How Richard Di Natale voted compared to someone who agrees that the federal government should introduce legislation to protect people who disclose information for the benefit of the public interest

Most important divisions relevant to this policy

These are the most important divisions related to the policy “for protecting whistleblowers” which Richard Di Natale could have attended. They are weighted much more strongly than other divisions when calculating the position of Richard Di Natale on this policy.

Division Richard Di Natale Supporters vote

14th May 2015, 3:43 PM – Senate Australian Border Force Bill 2015 and related bill - Third Reading - Pass the bill

No No

25th Sep 2014 – Senate National Security Legislation Amendment Bill (No. 1) 2014 - in Committee - Against increase in penalty for unauthorised disclosure

absent Yes

25th Sep 2014 – Senate National Security Legislation Amendment Bill (No. 1) 2014 - in Committee - Remove secrecy provisions

absent Yes

Other divisions relevant to this policy

These are less important divisions which are related to the policy “for protecting whistleblowers” which Richard Di Natale could have attended.

Division Richard Di Natale Supporters vote

23rd Jul 2019, 3:46 PM – Senate Committees - Environment and Communications References Committee - Reference

Yes Yes

22nd Jul 2019, 4:03 PM – Senate Documents - Commissioner of Taxation - Order for the Production of Documents

Yes Yes

4th Jul 2019, 12:49 PM – Senate Committees - Joint Select Committee into the Public's Right to Know and Press Freedom - Appointment

Yes Yes

14th May 2015, 1:58 PM – Senate Australian Border Force Bill 2015 and related bill - in Committee - Public interest amendment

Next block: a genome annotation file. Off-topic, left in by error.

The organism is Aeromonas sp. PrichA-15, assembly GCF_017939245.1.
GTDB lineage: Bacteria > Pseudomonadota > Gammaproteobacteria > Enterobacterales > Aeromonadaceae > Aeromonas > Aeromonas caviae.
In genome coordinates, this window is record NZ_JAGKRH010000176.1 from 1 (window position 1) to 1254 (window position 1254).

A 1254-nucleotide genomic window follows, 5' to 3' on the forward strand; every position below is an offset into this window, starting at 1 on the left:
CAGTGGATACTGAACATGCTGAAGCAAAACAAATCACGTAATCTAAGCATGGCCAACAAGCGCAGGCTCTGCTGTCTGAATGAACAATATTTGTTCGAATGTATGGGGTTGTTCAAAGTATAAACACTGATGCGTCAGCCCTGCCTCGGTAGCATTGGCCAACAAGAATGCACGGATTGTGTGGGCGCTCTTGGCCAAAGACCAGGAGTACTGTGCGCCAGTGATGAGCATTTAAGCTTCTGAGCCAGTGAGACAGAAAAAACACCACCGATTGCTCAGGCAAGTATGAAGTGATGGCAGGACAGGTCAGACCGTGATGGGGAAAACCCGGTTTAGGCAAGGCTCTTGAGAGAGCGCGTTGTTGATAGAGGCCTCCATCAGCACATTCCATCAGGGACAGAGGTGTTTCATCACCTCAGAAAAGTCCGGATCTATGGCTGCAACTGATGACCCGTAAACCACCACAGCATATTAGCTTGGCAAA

Yes Yes

25th Sep 2014, 9:31 PM – Senate National Security Legislation Amendment Bill (No. 1) 2014 - Third Reading - Pass the bill

absent No

19th Mar 2013, 3:47 PM – Senate Motions - Public Interest Disclosure - Protect whistle blowers

Yes Yes

How "voted generally for" is worked out

They Vote For You gives each vote a score based on whether the MP voted in agreement with the policy or not. These scores are then averaged with a weighting across all votes that the MP could have voted on relevant to the policy. The overall average score is then converted to a simple english language phrase based on the range of values it's within.

When an MP votes in agreement with a policy the vote is scored as 100%. When they vote against the policy it is scored as 0% and when they are absent it is scored half way between the two at 50%. The half way point effectively says "we don't know whether they are for or against this policy".

The overall agreement score for the policy is worked out by a weighted average of the scores for each vote. The weighting has been chosen so that the most important votes have a weighting 5 times that of the less important votes. Also, absent votes on less important votes are weighted 5 times less again to not penalise MPs for not attending the less important votes. Pressure of other work means MPs or Senators are not always available to vote – it does not always mean they've abstained.

Type of vote Agreement score (s) Weight (w) No of votes (n)
Most important votes MP voted with policy 100% 25 1
MP voted against policy 0% 25 0
MP absent 50% 25 2
Less important votes MP voted with policy 100% 5 5
MP voted against policy 0% 5 0
MP absent 50% 1 1

The final agreement score is a weighted average (weighted arithmetic mean) of the scores of the individual votes.

Average agreement score = sum(n×w×s) / sum(n×w) = 75.5 / 101 = 75%.

And then this average agreement score